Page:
Whenever a hobbyist becomes interested enough in the world of r/c truck & tractor pulling to try and stick their toes in the water, the first thing that comes to mind with most is probably the actual pulling vehicle. This subject isn’t that difficult to find information on though, at least not if one is good with Google. Heck, thanks to the scale era it’s super easy to just convert a box stock rig into a puller with hardly any modification.
The problem arises when one moves onto the second part of the equation- finding a weight transfer sled.
What’s a weight transfer sled, you ask? It’s a device that is similar to a trailer in which a box filled with weight starts over the rear axles and moves forward over a skid plate as the pulling vehicle goes down the track. This means that it starts as a rolling weight and by the end of the run is a dragging weight which stops a truck or tractor. The object of pulling is to see who can pull it the farthest.
Finding a sled used for r/c pulling can be very tough. Getting a new one means either doing a one off job yourself or finding someone that custom builds them. There is one other solution though…if you can find one.
Enter the MaxTrax Eliminator Pulling Sled.
The Eliminator, produced by Hobbico in 1990, is a fantastic piece of equipment. Built out of extruded aluminum and featuring a heavy duty chain drive, these suckers are the cat’s meow all these years later. They have a smooth pulling action and are light enough by themselves (around 12 lbs) for even a basic RTR scaler to pull, yet they can hold a lot of weight in the box should you need to stop a more powerful, purpose built puller. The components are also easy to maintain and/or mod.
For a brief history lesson, the Eliminator project started in 1988 as a one off custom build by then National Radio Control Truck Pulling Association (NRCTPA) President & founder Dave Sproul. Luckily, this sled still exists in pristine condition! It’s a show piece in collector Mike Krieger’s collection, and he was kind enough to give me these pics. In addition to the sled, he also has several classic pulling trucks, also built by Sproul.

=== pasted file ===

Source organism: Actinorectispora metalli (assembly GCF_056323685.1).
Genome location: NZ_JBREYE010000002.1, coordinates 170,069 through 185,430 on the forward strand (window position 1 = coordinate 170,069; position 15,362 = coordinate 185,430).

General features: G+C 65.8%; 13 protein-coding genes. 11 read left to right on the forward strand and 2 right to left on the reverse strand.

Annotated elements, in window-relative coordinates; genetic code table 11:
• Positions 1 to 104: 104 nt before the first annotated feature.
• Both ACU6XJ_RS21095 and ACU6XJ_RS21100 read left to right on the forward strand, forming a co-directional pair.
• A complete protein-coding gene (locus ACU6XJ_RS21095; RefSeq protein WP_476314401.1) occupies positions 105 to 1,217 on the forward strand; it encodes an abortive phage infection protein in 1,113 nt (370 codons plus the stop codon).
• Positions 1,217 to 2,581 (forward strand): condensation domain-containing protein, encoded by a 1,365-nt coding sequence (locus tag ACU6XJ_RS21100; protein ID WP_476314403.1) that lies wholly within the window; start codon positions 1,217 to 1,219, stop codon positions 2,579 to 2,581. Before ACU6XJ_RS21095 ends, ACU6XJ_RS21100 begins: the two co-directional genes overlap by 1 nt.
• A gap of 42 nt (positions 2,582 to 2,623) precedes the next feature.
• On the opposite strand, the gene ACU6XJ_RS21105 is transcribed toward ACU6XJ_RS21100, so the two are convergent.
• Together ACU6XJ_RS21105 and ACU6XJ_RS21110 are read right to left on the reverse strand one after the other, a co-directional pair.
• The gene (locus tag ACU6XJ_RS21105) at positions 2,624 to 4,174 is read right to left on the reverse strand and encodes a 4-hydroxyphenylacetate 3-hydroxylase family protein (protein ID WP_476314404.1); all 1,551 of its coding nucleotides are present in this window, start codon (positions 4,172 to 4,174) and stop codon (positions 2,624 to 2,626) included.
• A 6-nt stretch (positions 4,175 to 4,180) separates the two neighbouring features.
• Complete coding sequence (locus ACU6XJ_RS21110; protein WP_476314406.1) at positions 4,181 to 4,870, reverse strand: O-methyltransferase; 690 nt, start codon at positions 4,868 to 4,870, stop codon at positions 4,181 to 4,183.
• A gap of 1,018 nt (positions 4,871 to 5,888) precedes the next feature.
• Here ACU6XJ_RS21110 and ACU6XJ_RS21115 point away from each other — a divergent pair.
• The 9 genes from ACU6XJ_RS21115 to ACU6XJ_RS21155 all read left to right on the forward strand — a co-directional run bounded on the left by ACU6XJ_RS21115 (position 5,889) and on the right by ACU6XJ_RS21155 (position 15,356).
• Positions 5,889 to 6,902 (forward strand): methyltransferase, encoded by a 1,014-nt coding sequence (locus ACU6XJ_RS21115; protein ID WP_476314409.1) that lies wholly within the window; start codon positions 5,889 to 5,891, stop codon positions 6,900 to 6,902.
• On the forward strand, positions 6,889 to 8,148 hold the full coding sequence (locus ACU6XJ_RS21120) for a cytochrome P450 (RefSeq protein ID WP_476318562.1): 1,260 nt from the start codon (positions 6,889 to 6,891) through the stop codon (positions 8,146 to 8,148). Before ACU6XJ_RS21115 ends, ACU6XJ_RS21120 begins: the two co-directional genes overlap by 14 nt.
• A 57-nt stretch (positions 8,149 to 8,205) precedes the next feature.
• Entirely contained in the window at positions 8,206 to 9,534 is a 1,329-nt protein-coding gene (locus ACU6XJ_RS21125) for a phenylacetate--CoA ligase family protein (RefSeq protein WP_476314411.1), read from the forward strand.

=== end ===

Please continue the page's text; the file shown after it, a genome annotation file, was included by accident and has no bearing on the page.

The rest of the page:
Three more of these sleds were built (although slightly different) and, soon after, Sproul was hired by Hobbico and the final production Eliminator was developed. As a cool aside, he is still with the company today!
Here is a magazine advertisement from around that era.
While they never exactly sold like hotcakes during their production run, enough were moved that it was somewhat easy to find one for a reasonable price on eBay throughout the 90’s and 2000’s. R/C pulling was still relatively underground. Since the scale explosion of the late aughts, however, their value has shot through the roof. They go for upwards of $500 nowadays.
You know, one can’t help but think that someone would do alright re-releasing this bad boy to the big audience of scale truck aficionados that populate the hobby nowadays. Wink, wink, Hobbico!
As luck would have it, I FINALLY scored one. It’s for my r/c monster truck club to use in sled pull drag racing, much like they did back in the 1980’s. We already have a member that owns one, so mine will make two. Here’s a clip for an example, starting at 32:52. Bigfoot destroys the tank truck!
My “new” Eliminator, seen in the second pic from the top of this article, is in really good structural shape but desperately needs a good deep cleaning and chain adjustment. I’m also going to give a completely new paint job, mimicking a class 1980’s scheme ran on a full size sled.
You can look for the complete tear down and rebuild in a couple weeks!